It's Who We Are... It's What We Do.
(What I am about to write may come as a surprize to many of you. Yes. I am a Liberal and I am probably going to take some heat for this from my Liberal friends and readers. No, I do not support George Bush or his decision to invade Iraq. But...I am also a realist. I realize that we are in Iraq. We cannot just "pull out". Even John Kerry recognized the need to stabilize Iraq and see this through. There is, at this point, no other course. Those of us who opposed the War must, therefore, separate the Warrior from the War.)
Much has been made lately of the shooting of a wounded enemy in Iraq by a United States Marine, (World - AP, U.S. to Probe Shooting of Wounded Iraqi) .
For the life of me, I just don't get it. Killing the enemy is our job. It's who we are...it's what we do. It's what we are trained and ingrained to do from Day One. From the moment the new recruits line up on the famous yellow footprints at Parris Island or at MCRD San Diego, every waking moment is spent molding those recruits into the finest, most efficient killing machines on the planet. In order to achieve this remarkable transition, recruits are stripped of their individual personalities - a vacuum is created and then filled in again. Recruits are trained to be void of emotion, to neither love nor hate the enemy, but rather, to regard the enemy as a target, only a target. When a Marine switches into "Combat Mode" only Death will keep him from eliminating his enemy.
As Marion Sturkey relates in his excellent book, "Warrior Culture of the U.S. Marines":
"Why are U.S. Marines considered the world's premier warriors? Why? What puts the Marine Corps above the rest? Other military services have rigorous training and weapons of equal or greater lethality. So, why do U.S. Marines stand head and shoulders above the crowd?
The truth lies in the individual Marine. He (or she) did not join the Marines. Roughly 40,000 try each year. Those who survive the crucible of Marine basic training have been sculpted in mind and body. They have become Marines."
But do we actually feel anger, fear? Ofcourse. Hatred? Maybe. Love? Definately. Love of our families, our Corps, our country and always our Brothers and Sisters. It is the love that motivates us to become Marines and to remain Marines forever. It is only when that switch is thrown that emotions leave and training takes over.
So what does all this have to do with killing a wounded enemy?
Everything. Consider the fact that the enemy has brought this treatment on himself! In the fighting leading up to this incident Marines had been killed and injured by enemy troops faking wounds and surrender, only to turn at the last moment and open fire on unsuspecting Marines. Enemy bodies have been booby-trapped to explode when examined. In short, Marines in Falluja were left with no other option than to take aggressive action in their own defense! As a salty old Lt. Colonel once told me, "Son. Let the other guy die for his country. We need you alive to fight again."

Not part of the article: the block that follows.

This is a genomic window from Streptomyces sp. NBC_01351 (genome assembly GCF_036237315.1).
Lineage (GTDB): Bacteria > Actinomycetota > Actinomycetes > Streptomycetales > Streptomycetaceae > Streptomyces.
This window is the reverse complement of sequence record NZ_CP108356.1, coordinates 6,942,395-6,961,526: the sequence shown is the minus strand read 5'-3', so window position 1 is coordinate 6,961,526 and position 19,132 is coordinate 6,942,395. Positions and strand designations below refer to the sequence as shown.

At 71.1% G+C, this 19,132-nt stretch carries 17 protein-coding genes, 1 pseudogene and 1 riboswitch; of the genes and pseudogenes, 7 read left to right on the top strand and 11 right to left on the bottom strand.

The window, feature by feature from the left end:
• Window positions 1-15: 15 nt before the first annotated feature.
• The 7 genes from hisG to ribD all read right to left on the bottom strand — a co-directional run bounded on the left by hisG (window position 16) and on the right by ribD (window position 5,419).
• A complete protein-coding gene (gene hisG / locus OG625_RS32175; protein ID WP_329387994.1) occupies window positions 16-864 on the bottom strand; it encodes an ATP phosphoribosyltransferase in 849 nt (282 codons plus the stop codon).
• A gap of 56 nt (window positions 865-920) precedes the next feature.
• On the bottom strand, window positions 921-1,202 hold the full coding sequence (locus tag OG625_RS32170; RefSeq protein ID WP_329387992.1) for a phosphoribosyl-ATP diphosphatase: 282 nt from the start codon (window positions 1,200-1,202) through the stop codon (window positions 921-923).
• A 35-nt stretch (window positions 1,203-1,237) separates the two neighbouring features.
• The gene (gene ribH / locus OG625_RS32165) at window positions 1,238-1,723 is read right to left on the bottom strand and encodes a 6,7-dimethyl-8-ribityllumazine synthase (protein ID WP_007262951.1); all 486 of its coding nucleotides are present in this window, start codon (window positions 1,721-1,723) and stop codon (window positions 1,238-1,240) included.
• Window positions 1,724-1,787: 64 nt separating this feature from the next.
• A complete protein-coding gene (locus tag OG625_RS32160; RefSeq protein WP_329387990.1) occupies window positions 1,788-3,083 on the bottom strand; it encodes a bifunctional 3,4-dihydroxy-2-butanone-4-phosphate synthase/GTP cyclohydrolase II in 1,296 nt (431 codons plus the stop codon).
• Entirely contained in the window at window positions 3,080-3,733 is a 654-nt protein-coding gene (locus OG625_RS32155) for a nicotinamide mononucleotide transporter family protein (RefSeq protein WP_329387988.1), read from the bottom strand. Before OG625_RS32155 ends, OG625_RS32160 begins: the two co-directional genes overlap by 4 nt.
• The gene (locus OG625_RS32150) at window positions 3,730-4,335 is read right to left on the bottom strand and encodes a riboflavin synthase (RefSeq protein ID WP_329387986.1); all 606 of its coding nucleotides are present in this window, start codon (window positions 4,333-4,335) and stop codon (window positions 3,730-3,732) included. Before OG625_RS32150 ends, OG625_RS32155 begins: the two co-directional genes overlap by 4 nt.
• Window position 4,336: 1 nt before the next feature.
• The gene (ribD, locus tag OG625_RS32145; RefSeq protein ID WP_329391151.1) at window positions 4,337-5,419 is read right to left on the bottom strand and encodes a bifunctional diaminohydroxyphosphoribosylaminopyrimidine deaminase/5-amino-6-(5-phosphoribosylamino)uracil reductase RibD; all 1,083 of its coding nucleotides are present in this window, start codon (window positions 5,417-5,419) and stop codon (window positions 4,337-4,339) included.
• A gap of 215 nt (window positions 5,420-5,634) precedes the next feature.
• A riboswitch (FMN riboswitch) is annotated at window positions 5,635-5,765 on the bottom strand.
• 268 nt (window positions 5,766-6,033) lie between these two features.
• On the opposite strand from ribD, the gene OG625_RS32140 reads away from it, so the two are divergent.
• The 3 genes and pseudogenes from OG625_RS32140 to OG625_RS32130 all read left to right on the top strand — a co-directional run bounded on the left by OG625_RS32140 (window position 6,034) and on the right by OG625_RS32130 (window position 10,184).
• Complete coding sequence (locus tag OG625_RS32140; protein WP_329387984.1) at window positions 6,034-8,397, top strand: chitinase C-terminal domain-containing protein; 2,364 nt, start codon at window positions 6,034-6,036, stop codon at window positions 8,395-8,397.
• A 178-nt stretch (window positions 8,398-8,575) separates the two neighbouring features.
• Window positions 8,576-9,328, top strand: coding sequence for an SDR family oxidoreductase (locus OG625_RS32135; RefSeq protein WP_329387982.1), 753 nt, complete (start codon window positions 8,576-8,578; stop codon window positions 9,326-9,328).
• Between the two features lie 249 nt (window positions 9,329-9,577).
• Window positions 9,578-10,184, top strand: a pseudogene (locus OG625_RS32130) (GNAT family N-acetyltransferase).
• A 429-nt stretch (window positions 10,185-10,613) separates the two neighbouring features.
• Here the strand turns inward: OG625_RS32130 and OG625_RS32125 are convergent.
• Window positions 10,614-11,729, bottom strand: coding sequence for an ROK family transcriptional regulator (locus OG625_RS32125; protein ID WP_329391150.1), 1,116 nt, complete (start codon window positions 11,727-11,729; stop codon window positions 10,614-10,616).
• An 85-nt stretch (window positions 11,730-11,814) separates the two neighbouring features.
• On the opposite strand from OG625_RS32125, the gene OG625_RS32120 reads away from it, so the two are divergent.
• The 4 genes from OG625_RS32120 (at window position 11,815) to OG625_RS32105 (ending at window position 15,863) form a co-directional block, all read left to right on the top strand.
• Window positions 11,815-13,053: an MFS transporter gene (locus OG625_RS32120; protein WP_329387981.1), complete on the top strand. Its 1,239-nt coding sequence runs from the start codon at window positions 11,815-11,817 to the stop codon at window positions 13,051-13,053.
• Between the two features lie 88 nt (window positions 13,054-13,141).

And what are we fighting for? Or rather, what are they fighting for? Really? The answer is simple to those of us who know. Each other. That's it. You are fighting for the guy next to you. All the patriotic hoopla and grand ideals go out the window in a firefight. It breaks down to survival, to making sure it's the "other guy" who dies. If that means shooting an enemy who "appears" to be wounded, so be it.
Below is a letter from a Marine who fought in Falluja. It was posted on Newsmax and I found it via Mike The Marine. (Yeah, Newsmax is a Right-leaning News Service, that doesn't detract from the impact of the letter!)
Letter From a Fallujah Marine:
This is one story of many that people normally don't hear, and one that everyone does. This is one most don't hear:
A young Marine and his cover man cautiously enter a room just recently filled with insurgents armed with AK-47's and RPG's. There are three dead, another wailing in pain. The insurgent can be heard saying, "Mister, mister! Diktoor, diktoor (doctor)!"
He is badly wounded, lying in a pool of his own blood. The Marine and his cover man slowly walk toward the injured man, scanning to make sure no enemies come from behind. In a split second, the pressure in the room greatly exceeds that of the outside, and the concussion seems to be felt before the blast is heard. Marines outside rush to the room, and look in horror as the dust gradually settles.
The result is a room filled with the barely recognizable remains of the deceased, caused by an insurgent setting off several pounds of explosives.
The Marines' remains are gathered by teary-eyed comrades, brothers in arms, and shipped home in a box. The families can only mourn over a casket and a picture of their loved one, a life cut short by someone who hid behind a white flag.
But no one hears these stories, except those who have lived to carry remains of a friend, and the families who loved the dead. No one hears this, so no one cares.
This is the story everyone hears:
A young Marine and his fire team cautiously enter a room just recently filled with insurgents armed with AK-47's and RPG's. There are three dead, another wailing in pain. The insurgent can be heard saying, "Mister, mister! Diktoor, diktoor (doctor)!" He is badly wounded.
Suddenly, he pulls from under his bloody clothes a grenade, without the pin. The explosion rocks the room, killing one Marine, wounding the others. The young Marine catches shrapnel in the face.